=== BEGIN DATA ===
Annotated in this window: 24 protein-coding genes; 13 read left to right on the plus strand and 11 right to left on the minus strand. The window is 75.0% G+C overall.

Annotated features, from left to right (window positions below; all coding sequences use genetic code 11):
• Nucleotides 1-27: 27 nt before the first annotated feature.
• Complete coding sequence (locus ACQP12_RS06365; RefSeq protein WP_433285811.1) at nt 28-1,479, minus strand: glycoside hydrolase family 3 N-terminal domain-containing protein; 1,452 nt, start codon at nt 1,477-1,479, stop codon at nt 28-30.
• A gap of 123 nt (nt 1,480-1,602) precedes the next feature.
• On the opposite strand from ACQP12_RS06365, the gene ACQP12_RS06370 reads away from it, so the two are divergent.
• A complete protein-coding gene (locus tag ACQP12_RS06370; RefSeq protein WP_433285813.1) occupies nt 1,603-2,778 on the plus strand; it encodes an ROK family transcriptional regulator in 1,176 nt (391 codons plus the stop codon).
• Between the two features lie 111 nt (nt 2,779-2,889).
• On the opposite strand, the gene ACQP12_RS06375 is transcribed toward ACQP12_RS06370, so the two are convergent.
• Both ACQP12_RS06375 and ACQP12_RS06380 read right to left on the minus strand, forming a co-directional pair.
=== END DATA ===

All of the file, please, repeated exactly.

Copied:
Annotated in this window: 24 protein-coding genes; 13 read left to right on the plus strand and 11 right to left on the minus strand. The window is 75.0% G+C overall.

Annotated features, from left to right (window positions below; all coding sequences use genetic code 11):
• Nucleotides 1-27: 27 nt before the first annotated feature.
• Complete coding sequence (locus ACQP12_RS06365; RefSeq protein WP_433285811.1) at nt 28-1,479, minus strand: glycoside hydrolase family 3 N-terminal domain-containing protein; 1,452 nt, start codon at nt 1,477-1,479, stop codon at nt 28-30.
• A gap of 123 nt (nt 1,480-1,602) precedes the next feature.
• On the opposite strand from ACQP12_RS06365, the gene ACQP12_RS06370 reads away from it, so the two are divergent.
• A complete protein-coding gene (locus tag ACQP12_RS06370; RefSeq protein WP_433285813.1) occupies nt 1,603-2,778 on the plus strand; it encodes an ROK family transcriptional regulator in 1,176 nt (391 codons plus the stop codon).
• Between the two features lie 111 nt (nt 2,779-2,889).
• On the opposite strand, the gene ACQP12_RS06375 is transcribed toward ACQP12_RS06370, so the two are convergent.
• Both ACQP12_RS06375 and ACQP12_RS06380 read right to left on the minus strand, forming a co-directional pair.